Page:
But when the tide comes, Shakespeare is right—you must seize it. This is time for boldness, a time for vision, and a time above all to concentrate our strength and effort where we can move big ideas and game changing projects. Slow and steady won’t win this race.
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Monocrop palm oil plantation Honduras.
SHARE Foundation / Flickr / CC BY-NC 2.0
"Our study shows that biodiversity is essential to ensure the provision of ecosystem services and to maintain a high and stable agricultural production," Matteo Dainese, the study's lead author and a biologist at Eurac Research in Bolzano, Italy, said in a statement.
It stands to reason that, with declines in the sheer numbers of insects that ferry pollen from plant to plant and keep crop-eating pests under control, these services will wane as well. But until now, it hasn't been clear how monocultures affect the number and mix of these species or how crop yields might change as a result.
Aiming to solve these questions, Dainese and his colleagues pulled together data from 89 studies cutting across a variety of landscapes, from the tropics of Asia and Africa to the higher latitudes of northern Europe. They tabulated the number of pollinating and pest-controlling insects at these sites — both the absolute number of individuals and the number of species — along with an assessment of the ecosystem services the insects provided.
In almost all of the studies they looked at, the team found that a more diverse pool of these species translated into more pollination and greater pest control. They also showed that simplified landscapes supported fewer species of service-providing insects, which ultimately led to lower crop yields.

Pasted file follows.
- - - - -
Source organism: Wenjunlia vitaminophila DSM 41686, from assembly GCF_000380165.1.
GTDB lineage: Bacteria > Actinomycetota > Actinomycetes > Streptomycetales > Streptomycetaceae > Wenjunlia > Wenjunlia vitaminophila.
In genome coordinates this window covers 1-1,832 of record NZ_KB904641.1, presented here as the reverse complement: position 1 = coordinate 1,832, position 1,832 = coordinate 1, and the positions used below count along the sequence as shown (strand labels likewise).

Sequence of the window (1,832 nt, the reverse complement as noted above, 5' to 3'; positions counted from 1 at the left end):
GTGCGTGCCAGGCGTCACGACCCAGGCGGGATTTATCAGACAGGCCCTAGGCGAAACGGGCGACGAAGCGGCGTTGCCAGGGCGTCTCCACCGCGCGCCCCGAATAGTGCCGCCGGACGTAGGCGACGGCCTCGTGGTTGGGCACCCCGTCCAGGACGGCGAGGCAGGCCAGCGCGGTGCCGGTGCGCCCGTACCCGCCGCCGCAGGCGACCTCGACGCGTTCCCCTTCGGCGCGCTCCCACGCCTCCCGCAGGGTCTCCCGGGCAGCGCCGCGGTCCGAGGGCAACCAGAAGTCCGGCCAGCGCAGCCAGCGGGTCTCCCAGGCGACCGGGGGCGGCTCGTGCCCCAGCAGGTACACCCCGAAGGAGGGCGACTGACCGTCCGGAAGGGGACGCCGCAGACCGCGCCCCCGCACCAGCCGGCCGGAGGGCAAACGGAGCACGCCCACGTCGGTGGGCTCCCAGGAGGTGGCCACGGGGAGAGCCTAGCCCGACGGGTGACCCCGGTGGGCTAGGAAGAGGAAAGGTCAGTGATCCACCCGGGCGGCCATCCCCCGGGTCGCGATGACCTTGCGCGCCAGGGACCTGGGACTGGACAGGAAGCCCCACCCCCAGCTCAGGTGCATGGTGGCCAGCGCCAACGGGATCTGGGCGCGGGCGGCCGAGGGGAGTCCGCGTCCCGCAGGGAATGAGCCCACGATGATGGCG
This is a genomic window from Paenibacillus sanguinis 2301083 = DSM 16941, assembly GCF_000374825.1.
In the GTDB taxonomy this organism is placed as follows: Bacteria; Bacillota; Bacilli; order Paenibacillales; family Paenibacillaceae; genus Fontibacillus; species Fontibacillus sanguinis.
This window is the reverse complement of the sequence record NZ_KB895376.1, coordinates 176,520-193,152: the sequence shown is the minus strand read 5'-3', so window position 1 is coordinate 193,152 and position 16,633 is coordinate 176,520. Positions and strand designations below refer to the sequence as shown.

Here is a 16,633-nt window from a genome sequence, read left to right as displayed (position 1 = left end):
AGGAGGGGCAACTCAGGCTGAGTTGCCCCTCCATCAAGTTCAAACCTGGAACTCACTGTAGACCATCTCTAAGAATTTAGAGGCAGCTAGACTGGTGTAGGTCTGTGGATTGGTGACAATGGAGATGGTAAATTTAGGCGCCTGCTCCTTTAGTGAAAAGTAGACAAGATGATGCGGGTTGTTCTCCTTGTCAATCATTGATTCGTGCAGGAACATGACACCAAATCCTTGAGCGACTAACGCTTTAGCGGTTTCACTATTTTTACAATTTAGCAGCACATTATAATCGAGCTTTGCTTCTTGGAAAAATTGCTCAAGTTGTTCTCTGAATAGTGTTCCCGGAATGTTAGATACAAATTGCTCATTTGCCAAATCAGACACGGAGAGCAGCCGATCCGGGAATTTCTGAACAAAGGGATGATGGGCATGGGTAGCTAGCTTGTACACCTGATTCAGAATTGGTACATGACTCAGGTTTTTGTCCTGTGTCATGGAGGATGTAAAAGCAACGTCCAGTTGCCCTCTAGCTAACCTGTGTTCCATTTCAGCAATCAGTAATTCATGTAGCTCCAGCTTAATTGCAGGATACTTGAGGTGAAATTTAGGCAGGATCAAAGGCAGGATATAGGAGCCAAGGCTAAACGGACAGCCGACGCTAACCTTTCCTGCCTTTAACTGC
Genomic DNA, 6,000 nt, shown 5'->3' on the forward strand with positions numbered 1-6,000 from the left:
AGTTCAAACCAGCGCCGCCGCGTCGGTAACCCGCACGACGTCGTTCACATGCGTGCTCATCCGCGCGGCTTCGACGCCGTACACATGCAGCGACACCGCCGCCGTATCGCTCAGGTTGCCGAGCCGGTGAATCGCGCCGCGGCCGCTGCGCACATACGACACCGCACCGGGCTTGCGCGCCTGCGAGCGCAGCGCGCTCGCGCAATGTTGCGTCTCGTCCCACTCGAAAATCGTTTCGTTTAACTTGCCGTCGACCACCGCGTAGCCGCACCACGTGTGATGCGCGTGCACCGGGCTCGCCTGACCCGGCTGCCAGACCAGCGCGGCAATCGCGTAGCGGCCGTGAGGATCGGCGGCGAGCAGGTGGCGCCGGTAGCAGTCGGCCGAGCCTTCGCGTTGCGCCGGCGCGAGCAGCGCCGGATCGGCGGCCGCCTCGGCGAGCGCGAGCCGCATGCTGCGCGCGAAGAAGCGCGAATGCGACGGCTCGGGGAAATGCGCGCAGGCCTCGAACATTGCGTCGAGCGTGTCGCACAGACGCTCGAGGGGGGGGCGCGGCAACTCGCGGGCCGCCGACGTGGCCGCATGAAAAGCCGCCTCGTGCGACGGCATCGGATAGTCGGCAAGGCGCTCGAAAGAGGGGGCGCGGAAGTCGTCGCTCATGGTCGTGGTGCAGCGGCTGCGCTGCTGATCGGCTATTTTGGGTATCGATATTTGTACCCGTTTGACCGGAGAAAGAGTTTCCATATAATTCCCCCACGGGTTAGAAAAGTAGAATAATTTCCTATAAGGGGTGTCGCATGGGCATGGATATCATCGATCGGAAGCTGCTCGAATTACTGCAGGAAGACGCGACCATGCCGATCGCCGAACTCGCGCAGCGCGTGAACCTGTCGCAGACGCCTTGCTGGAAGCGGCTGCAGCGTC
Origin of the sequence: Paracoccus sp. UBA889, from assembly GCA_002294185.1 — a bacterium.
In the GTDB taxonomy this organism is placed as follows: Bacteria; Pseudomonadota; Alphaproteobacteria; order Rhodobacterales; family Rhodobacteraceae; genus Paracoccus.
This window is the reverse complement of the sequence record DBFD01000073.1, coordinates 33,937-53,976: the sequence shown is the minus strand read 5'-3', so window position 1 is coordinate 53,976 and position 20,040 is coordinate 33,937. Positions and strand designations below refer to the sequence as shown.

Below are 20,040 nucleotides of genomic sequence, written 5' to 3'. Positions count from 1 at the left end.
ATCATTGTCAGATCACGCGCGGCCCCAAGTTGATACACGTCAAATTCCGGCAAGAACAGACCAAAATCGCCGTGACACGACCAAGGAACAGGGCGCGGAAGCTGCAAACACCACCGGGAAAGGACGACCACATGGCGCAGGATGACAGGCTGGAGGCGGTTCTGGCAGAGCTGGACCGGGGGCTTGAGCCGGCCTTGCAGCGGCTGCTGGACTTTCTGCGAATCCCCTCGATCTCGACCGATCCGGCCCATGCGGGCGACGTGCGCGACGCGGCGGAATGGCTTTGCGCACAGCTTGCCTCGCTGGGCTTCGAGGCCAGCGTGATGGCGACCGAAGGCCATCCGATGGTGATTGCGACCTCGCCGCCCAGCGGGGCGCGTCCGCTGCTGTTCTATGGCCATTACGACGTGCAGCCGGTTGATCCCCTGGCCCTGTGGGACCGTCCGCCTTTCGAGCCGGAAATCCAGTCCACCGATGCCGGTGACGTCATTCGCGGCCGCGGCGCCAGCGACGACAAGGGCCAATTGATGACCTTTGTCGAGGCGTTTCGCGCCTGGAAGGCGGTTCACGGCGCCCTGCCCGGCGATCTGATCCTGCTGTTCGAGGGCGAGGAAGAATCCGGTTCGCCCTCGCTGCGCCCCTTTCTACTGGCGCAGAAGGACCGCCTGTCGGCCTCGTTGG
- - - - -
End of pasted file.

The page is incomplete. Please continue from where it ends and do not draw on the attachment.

The researchers also looked at a third measure of the makeup of insect populations — what they called "evenness." In natural ecosystems, a handful of dominant species with many more individuals typically live alongside a higher number of rarer species. The team found as landscapes became less diverse, dominant species numbers dwindled and rare species gained ground. This resulting, more equitable mix led to less pollination (though it didn't end up affecting pest control).
"Our study provides strong empirical support for the potential benefits of new pathways to sustainable agriculture that aim to reconcile the protection of biodiversity and the production of food for increasing human populations," Ingolf Steffan-Dewenter, one of the study's authors and an animal ecologist at the University of Würzburg in Germany, said in the statement.
The scientists figure that the richness of pollinator species explains around a third of the harmful impacts of less diverse landscapes, while the richness of pest-controlling species accounts for about half of the same measure. In their view, the results of their research point to the need to protect biodiversity on and around crops in an uncertain future.
"Under future conditions with ongoing global change and more frequent extreme climate events, the value of farmland biodiversity ensuring resilience against environmental disturbances will become even more important," Steffan-Dewenter said.
Reposted with permission from our media associate Mongabay.